The Swedish Research Council (VR) and the Royal Library (KB) are tasked with coordinating Sweden’s move towards an open system for science with regard to research data and research results. Naturally, open access to research data and results must take place within the framework of current legislation, including with regard to GDPR, the Public Access to Information and Secrecy Act and copyright rules.
The new system of open access does not mean that there will be changes to the copyright protection rules. However, the new system will probably mean that agreements on the transfer of usage rights will look different. One of the preconditions for obtaining public research funding will also probably be more far-reaching when it comes to the transfer of the right of use, namely a requirement for far-reaching open access. However, there are no signs that copyright and the specific teachers’ copyright exemption will be weakened as a result of open access.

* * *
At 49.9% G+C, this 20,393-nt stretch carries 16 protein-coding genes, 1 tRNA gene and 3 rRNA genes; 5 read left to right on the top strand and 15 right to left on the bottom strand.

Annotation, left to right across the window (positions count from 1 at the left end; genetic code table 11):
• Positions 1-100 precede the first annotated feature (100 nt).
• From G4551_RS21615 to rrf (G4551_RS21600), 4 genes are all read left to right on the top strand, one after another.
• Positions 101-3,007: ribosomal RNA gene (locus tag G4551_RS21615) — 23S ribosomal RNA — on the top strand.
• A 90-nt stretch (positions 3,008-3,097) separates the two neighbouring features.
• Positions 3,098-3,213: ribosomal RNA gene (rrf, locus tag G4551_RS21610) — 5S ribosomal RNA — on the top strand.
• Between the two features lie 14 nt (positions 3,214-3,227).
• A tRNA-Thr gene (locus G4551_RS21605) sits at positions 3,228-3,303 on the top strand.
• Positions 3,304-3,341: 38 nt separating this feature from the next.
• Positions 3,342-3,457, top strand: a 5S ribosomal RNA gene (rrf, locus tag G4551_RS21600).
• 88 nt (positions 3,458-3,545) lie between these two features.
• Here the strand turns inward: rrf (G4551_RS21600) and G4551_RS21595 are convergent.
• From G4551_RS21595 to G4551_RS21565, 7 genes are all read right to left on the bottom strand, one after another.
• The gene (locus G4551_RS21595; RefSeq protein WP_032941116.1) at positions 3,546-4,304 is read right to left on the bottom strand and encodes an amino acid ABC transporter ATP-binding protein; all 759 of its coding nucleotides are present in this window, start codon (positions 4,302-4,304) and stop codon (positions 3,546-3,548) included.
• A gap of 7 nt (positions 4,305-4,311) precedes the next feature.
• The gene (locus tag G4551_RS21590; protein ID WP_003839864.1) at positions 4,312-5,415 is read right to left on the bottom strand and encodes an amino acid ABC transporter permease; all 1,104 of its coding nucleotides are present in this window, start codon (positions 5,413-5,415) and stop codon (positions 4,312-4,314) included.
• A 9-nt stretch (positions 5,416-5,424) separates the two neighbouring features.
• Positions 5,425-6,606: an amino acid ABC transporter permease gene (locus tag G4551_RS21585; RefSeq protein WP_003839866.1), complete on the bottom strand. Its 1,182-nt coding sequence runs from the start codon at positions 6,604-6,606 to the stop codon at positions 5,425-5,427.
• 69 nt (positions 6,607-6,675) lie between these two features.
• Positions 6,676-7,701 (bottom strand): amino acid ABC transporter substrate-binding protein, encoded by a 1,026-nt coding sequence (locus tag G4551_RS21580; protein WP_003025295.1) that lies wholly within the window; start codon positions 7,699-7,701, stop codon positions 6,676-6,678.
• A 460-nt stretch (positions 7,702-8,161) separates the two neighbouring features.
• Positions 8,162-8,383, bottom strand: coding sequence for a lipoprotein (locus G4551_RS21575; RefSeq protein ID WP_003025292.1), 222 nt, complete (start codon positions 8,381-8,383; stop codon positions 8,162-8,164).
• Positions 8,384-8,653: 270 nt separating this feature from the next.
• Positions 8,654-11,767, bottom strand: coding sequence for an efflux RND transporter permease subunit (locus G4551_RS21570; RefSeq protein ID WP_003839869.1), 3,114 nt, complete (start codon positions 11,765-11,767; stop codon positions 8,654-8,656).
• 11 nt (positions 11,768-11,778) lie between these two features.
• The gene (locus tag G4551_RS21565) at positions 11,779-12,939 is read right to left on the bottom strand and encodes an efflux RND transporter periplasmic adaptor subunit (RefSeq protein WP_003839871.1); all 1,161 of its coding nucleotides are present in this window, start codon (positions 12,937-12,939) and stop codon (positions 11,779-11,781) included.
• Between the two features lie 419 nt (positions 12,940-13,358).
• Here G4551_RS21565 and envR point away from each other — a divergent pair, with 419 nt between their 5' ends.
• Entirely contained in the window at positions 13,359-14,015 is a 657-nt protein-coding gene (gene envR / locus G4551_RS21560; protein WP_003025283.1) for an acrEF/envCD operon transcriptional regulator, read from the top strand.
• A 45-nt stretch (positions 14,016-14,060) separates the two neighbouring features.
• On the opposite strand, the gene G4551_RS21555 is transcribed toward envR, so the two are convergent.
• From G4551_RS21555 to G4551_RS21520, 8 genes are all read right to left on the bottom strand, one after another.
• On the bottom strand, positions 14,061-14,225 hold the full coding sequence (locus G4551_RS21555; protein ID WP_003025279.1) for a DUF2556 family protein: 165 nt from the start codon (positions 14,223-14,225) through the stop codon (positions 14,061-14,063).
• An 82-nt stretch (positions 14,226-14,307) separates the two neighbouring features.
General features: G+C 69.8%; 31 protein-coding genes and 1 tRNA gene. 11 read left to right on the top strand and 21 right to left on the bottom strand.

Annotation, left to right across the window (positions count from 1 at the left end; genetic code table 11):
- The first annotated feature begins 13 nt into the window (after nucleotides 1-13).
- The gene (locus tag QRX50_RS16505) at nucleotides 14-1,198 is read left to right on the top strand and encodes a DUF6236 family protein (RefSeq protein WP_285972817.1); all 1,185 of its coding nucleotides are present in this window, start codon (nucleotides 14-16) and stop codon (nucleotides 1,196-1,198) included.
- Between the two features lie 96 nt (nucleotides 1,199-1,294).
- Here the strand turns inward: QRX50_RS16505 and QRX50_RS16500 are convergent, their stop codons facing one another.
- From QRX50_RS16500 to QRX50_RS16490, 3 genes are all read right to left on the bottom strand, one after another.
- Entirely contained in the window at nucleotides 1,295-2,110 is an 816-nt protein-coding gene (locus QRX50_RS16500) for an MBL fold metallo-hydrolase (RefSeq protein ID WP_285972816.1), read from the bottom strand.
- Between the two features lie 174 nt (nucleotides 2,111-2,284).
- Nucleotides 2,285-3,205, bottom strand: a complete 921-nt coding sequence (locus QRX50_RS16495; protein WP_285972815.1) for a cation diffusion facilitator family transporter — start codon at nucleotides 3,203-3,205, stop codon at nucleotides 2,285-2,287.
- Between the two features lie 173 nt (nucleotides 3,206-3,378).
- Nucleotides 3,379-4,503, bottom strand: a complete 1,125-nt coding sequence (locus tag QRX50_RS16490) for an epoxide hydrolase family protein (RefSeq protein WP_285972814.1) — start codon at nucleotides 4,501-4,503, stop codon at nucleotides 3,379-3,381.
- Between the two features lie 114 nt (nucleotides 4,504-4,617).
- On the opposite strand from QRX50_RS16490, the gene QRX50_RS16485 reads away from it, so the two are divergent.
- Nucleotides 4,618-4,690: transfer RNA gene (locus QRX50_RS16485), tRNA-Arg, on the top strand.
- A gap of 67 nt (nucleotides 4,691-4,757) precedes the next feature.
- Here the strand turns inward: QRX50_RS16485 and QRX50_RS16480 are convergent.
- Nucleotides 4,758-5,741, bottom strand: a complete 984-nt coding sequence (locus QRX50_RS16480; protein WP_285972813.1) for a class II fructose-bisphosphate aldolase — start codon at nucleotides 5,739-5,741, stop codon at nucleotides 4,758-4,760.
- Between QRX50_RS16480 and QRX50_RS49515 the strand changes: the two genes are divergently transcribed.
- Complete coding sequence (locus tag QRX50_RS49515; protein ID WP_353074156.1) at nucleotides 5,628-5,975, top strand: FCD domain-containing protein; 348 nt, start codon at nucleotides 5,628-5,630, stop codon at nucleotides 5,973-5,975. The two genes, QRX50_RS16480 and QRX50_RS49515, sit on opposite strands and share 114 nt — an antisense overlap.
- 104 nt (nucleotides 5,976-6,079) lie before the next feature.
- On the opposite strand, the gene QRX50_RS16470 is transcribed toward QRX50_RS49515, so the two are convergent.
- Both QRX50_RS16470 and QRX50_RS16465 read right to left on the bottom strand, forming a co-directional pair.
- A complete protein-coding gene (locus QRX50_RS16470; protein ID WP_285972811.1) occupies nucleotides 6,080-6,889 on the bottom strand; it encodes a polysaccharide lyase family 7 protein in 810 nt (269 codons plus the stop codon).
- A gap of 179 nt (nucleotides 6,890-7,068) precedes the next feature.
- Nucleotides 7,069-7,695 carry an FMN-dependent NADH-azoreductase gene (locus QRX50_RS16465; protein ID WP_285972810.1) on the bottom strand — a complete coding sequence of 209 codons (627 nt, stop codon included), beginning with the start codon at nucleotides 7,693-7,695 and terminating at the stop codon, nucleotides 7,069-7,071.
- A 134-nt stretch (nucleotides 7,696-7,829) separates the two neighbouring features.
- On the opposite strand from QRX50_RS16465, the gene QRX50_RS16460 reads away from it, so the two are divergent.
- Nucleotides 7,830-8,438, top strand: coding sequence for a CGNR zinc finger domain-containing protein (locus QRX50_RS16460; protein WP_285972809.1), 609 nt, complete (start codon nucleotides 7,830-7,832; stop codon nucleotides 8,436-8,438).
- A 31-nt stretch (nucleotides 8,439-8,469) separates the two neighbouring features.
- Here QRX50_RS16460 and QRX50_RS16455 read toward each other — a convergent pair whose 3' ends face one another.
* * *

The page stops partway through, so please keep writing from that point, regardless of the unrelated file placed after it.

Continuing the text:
Since freedom of contract exists with regard to copyright holders’ transfer of the right to use material, it cannot be said that financiers' requirements for open access and links to certain licences are contrary to copyright rules. It is simply up to each copyright holder to determine whether they wish to accept the requirements for the receipt of public research funding or not, (although we realise that it is not exactly perceived as voluntary if researchers need public funding for their research).